Wednesday, February 3, 2016

Variable in Ansible


Variables play a important role in every programming language. Ansible also provides various ways of setting variables. They are used to store values that can be later used in the playbook. Facts regarding the remote machine can also be fetched as variables and used.

Declaration
Variable names in Ansible should start with a letter. The variable can have letter, numbers and underscore. Invalid variable declaration comes when we use dot (.), a hyphen (-), a number or variable separated by mutlple words.

Varaibles in Ansible can be set in different ways. They are
Passing a Varaible file
Declaring them in the playbook
Passing them to the Ansible-playbook command using the –e/--extra-vars argument
Declaring them in the inventory file

Lets see how we can define variables in Ansible and use them.

Passing a Varaible file - A Varaible can be defined in a variable file and can be passed to a playbook using the include

Lets create a install_apache.yml file with the below content,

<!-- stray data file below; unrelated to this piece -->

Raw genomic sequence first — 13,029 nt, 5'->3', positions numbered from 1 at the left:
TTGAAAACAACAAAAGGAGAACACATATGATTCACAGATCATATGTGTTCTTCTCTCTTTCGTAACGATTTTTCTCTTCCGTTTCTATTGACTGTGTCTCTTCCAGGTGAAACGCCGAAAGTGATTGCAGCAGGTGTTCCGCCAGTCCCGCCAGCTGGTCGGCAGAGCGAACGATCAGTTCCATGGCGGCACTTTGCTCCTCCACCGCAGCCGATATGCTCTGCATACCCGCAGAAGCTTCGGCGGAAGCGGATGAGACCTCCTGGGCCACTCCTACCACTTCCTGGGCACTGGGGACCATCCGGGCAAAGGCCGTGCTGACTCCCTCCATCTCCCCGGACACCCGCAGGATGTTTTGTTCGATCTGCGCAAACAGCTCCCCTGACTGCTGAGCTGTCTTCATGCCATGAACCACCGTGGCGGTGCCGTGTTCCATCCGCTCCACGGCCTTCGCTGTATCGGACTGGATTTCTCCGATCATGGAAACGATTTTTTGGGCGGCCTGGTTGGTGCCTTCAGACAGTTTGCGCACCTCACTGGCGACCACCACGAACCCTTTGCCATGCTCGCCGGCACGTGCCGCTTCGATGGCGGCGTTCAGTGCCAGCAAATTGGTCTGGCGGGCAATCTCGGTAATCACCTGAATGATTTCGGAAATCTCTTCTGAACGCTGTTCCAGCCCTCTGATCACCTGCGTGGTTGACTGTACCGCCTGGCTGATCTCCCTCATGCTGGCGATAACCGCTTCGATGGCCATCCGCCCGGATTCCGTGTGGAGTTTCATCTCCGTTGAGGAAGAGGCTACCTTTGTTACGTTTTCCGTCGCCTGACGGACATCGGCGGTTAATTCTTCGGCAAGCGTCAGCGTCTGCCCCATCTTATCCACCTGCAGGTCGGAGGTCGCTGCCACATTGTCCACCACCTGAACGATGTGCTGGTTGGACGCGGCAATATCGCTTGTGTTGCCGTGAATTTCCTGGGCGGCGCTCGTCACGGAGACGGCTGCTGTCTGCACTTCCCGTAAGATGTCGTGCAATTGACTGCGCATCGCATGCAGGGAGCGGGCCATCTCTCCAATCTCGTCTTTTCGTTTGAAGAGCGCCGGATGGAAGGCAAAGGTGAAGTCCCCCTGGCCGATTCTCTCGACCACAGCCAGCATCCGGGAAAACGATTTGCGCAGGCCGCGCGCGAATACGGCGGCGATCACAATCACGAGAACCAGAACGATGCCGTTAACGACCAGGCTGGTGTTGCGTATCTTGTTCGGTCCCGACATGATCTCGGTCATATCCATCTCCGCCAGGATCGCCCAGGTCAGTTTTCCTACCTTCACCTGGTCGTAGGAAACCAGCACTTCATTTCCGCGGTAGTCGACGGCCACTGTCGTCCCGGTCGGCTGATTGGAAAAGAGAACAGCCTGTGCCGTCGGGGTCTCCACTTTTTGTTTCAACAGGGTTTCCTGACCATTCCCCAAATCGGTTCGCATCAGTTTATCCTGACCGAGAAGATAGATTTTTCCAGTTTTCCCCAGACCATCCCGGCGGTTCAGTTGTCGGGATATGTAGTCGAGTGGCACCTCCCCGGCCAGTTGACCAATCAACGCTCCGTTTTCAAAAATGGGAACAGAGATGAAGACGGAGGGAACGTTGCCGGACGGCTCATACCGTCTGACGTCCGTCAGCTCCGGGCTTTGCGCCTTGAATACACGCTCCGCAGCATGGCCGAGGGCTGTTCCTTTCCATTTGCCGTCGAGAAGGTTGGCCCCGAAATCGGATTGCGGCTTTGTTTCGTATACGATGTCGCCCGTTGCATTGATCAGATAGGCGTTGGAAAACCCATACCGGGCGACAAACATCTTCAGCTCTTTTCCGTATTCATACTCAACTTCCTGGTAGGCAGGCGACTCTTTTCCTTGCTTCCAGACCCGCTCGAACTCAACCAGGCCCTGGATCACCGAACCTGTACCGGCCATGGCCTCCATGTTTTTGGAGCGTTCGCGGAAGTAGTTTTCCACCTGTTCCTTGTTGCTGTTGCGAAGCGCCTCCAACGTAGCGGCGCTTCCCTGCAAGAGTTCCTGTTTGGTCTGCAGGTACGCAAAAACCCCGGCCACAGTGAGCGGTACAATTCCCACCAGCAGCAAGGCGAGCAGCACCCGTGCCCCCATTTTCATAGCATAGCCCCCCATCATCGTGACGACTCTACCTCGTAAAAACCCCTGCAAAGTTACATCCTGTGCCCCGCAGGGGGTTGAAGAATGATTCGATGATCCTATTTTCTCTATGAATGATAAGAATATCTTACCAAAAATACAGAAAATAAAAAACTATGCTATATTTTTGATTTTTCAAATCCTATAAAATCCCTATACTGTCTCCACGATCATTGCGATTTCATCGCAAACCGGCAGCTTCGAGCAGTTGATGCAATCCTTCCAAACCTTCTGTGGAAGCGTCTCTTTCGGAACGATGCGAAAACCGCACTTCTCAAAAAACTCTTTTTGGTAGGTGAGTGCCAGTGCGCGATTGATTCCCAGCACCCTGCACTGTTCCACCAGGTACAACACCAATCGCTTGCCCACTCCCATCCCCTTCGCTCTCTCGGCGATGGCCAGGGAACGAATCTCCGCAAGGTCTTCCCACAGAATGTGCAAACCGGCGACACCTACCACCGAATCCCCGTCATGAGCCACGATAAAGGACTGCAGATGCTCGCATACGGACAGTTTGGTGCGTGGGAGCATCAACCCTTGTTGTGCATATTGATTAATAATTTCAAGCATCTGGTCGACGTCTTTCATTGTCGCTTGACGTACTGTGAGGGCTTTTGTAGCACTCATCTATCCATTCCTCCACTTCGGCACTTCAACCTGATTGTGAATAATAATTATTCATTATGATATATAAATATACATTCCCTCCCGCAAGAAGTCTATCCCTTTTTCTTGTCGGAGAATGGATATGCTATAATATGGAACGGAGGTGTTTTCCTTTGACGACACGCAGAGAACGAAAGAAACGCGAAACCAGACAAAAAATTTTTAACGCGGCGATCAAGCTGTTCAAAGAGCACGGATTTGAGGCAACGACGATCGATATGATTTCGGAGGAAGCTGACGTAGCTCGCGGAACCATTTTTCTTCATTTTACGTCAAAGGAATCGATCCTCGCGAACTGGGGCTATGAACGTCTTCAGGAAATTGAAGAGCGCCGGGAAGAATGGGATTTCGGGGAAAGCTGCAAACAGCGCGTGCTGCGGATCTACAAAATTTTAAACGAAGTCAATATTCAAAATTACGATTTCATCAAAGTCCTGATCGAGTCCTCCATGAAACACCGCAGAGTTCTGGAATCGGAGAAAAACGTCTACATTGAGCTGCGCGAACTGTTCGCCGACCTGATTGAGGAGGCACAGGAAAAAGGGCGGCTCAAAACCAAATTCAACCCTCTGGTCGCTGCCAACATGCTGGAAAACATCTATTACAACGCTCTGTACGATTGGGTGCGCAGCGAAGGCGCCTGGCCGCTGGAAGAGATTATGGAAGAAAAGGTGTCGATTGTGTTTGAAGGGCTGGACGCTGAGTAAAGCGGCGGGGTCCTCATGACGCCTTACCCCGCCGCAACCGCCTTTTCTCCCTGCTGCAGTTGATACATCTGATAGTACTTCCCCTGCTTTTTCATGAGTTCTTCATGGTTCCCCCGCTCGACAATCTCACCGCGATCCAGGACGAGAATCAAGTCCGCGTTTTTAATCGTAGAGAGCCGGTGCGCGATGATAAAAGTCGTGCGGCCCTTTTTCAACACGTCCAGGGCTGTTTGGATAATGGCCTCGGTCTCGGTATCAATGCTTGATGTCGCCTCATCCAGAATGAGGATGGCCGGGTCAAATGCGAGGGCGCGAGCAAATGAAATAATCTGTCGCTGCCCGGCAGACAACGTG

[root@vx111a 2test]# cat install_apache.yml
- set_fact: package_name=httpd
- name: install Apache
  yum: name=httpd state=present

In the above yml file, we have defines a variable “package_name” which was given a value of httpd. After that we are installing the Apache Package. Now we will use this yml file into our playbook as,
 
---
- hosts: dev
  tasks:
    - include: install_apache.yml
    - name: check Apache Service
      service: name={{ package_name }} state=restarted

If you check the above playbook, we can see that we have used a include element for including the install_apache.yml file. We also defined a task for restarting the httpd using the Service module. We have defined to access the package_name using the service: name={{ package_name }} state=restarted . Now lets run the playbook

[root@vx111a 2test]# ansible-playbook test.yml

PLAY [dev] ********************************************************************

GATHERING FACTS ***************************************************************